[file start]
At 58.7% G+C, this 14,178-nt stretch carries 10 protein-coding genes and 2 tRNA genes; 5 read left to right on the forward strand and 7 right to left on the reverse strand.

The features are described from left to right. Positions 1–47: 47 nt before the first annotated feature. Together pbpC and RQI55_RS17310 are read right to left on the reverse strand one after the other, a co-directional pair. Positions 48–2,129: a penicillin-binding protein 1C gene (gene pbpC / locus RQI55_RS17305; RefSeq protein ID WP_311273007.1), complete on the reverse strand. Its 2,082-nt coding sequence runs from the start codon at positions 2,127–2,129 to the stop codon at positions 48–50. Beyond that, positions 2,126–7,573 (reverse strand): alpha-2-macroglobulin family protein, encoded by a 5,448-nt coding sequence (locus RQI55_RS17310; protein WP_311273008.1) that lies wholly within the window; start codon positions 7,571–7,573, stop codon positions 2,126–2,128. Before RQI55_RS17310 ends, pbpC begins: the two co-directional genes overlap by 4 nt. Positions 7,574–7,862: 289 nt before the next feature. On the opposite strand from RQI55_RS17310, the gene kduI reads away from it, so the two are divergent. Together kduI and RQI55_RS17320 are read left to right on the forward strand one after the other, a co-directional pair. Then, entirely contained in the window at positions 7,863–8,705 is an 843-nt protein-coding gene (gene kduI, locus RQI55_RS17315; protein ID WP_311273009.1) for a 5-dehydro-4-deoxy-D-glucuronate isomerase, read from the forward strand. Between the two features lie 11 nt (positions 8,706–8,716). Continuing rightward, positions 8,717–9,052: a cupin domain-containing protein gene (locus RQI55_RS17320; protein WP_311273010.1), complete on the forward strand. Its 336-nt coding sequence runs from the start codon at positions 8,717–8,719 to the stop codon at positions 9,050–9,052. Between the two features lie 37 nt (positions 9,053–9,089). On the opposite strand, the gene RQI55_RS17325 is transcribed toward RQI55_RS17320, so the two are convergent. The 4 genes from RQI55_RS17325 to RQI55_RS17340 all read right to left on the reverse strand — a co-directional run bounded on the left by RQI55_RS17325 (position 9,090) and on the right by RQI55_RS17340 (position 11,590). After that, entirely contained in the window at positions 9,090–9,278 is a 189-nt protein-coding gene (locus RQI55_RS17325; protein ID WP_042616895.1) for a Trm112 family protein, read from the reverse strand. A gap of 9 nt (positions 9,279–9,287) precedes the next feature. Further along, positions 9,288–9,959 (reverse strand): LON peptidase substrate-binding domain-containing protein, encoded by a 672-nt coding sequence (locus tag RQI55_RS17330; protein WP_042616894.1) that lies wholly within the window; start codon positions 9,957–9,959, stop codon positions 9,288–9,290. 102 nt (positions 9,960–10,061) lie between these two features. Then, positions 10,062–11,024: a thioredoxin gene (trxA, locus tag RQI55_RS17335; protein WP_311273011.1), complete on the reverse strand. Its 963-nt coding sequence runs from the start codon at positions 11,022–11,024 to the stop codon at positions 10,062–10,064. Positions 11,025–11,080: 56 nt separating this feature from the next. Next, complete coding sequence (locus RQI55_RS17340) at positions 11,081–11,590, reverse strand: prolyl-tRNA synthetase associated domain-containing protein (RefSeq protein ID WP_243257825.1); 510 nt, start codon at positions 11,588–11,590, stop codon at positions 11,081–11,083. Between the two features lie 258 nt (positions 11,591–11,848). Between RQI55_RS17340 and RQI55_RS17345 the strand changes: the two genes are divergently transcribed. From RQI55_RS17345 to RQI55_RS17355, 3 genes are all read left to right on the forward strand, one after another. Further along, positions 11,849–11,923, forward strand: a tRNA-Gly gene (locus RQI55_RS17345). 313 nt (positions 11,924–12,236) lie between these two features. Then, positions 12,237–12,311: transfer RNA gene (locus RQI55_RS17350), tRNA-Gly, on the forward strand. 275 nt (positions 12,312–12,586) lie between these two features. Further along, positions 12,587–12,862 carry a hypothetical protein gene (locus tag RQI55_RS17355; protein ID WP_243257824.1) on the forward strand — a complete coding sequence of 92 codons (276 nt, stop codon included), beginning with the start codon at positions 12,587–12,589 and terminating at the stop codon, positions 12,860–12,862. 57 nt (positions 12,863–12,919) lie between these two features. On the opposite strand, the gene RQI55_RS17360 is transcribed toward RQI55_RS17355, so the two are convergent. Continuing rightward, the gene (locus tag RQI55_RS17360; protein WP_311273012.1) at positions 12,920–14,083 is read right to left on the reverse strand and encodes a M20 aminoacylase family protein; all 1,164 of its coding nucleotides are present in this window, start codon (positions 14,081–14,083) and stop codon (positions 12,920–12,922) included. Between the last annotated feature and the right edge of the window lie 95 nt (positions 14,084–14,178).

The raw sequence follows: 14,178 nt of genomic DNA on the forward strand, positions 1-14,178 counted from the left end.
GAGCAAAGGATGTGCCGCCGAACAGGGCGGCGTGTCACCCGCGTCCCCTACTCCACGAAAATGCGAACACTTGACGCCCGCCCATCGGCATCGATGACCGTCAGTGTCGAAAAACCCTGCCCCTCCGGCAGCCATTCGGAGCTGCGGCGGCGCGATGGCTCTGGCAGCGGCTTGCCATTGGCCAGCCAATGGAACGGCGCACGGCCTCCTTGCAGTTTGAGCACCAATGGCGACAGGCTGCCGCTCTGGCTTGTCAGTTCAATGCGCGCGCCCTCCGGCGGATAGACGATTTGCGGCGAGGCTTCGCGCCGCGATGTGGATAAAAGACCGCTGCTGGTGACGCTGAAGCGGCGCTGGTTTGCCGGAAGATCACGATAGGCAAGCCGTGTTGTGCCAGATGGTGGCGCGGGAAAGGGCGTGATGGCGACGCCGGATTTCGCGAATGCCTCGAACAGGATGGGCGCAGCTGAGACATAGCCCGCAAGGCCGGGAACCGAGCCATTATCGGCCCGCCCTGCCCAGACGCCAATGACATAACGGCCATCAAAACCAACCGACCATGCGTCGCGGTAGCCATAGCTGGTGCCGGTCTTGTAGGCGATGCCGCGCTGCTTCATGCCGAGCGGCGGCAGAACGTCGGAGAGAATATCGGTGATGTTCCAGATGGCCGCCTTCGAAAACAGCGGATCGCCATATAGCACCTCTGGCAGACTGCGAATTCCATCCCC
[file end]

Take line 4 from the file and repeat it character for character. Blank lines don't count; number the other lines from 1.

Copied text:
GAGCAAAGGATGTGCCGCCGAACAGGGCGGCGTGTCACCCGCGTCCCCTACTCCACGAAAATGCGAACACTTGACGCCCGCCCATCGGCATCGATGACCGTCAGTGTCGAAAAACCCTGCCCCTCCGGCAGCCATTCGGAGCTGCGGCGGCGCGATGGCTCTGGCAGCGGCTTGCCATTGGCCAGCCAATGGAACGGCGCACGGCCTCCTTGCAGTTTGAGCACCAATGGCGACAGGCTGCCGCTCTGGCTTGTCAGTTCAATGCGCGCGCCCTCCGGCGGATAGACGATTTGCGGCGAGGCTTCGCGCCGCGATGTGGATAAAAGACCGCTGCTGGTGACGCTGAAGCGGCGCTGGTTTGCCGGAAGATCACGATAGGCAAGCCGTGTTGTGCCAGATGGTGGCGCGGGAAAGGGCGTGATGGCGACGCCGGATTTCGCGAATGCCTCGAACAGGATGGGCGCAGCTGAGACATAGCCCGCAAGGCCGGGAACCGAGCCATTATCGGCCCGCCCTGCCCAGACGCCAATGACATAACGGCCATCAAAACCAACCGACCATGCGTCGCGGTAGCCATAGCTGGTGCCGGTCTTGTAGGCGATGCCGCGCTGCTTCATGCCGAGCGGCGGCAGAACGTCGGAGAGAATATCGGTGATGTTCCAGATGGCCGCCTTCGAAAACAGCGGATCGCCATATAGCACCTCTGGCAGACTGCGAATTCCATCCCC